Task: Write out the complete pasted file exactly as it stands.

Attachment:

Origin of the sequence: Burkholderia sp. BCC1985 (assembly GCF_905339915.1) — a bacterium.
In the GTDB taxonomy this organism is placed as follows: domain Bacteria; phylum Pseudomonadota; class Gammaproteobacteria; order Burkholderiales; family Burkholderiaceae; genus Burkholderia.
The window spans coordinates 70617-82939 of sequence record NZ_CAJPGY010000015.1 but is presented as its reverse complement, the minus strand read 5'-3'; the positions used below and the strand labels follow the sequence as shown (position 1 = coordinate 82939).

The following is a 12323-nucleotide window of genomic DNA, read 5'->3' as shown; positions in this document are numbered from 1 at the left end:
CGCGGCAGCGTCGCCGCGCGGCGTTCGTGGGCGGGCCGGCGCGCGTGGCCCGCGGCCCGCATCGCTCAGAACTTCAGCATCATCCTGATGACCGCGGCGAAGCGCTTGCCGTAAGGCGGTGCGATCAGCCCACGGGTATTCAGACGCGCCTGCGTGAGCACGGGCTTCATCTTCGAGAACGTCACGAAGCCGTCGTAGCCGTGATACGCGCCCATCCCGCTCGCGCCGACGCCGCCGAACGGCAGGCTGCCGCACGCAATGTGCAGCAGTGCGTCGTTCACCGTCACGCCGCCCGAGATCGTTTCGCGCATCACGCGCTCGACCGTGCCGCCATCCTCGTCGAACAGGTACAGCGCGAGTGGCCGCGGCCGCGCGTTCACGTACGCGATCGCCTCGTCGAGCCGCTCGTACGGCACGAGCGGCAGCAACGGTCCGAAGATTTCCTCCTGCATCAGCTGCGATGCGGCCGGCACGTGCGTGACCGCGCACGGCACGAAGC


Origin of the sequence: Burkholderia sp. BCC1985 (assembly GCF_905339915.1) — a bacterium.
In the GTDB taxonomy this organism is placed as follows: domain Bacteria; phylum Pseudomonadota; class Gammaproteobacteria; order Burkholderiales; family Burkholderiaceae; genus Burkholderia.
The window spans coordinates 70617-82939 of sequence record NZ_CAJPGY010000015.1 but is presented as its reverse complement, the minus strand read 5'-3'; the positions used below and the strand labels follow the sequence as shown (position 1 = coordinate 82939).

The following is a 12323-nucleotide window of genomic DNA, read 5'->3' as shown; positions in this document are numbered from 1 at the left end:
CGCGGCAGCGTCGCCGCGCGGCGTTCGTGGGCGGGCCGGCGCGCGTGGCCCGCGGCCCGCATCGCTCAGAACTTCAGCATCATCCTGATGACCGCGGCGAAGCGCTTGCCGTAAGGCGGTGCGATCAGCCCACGGGTATTCAGACGCGCCTGCGTGAGCACGGGCTTCATCTTCGAGAACGTCACGAAGCCGTCGTAGCCGTGATACGCGCCCATCCCGCTCGCGCCGACGCCGCCGAACGGCAGGCTGCCGCACGCAATGTGCAGCAGTGCGTCGTTCACCGTCACGCCGCCCGAGATCGTTTCGCGCATCACGCGCTCGACCGTGCCGCCATCCTCGTCGAACAGGTACAGCGCGAGTGGCCGCGGCCGCGCGTTCACGTACGCGATCGCCTCGTCGAGCCGCTCGTACGGCACGAGCGGCAGCAACGGTCCGAAGATTTCCTCCTGCATCAGCTGCGATGCGGCCGGCACGTGCGTGACCGCGCACGGCACGAAGC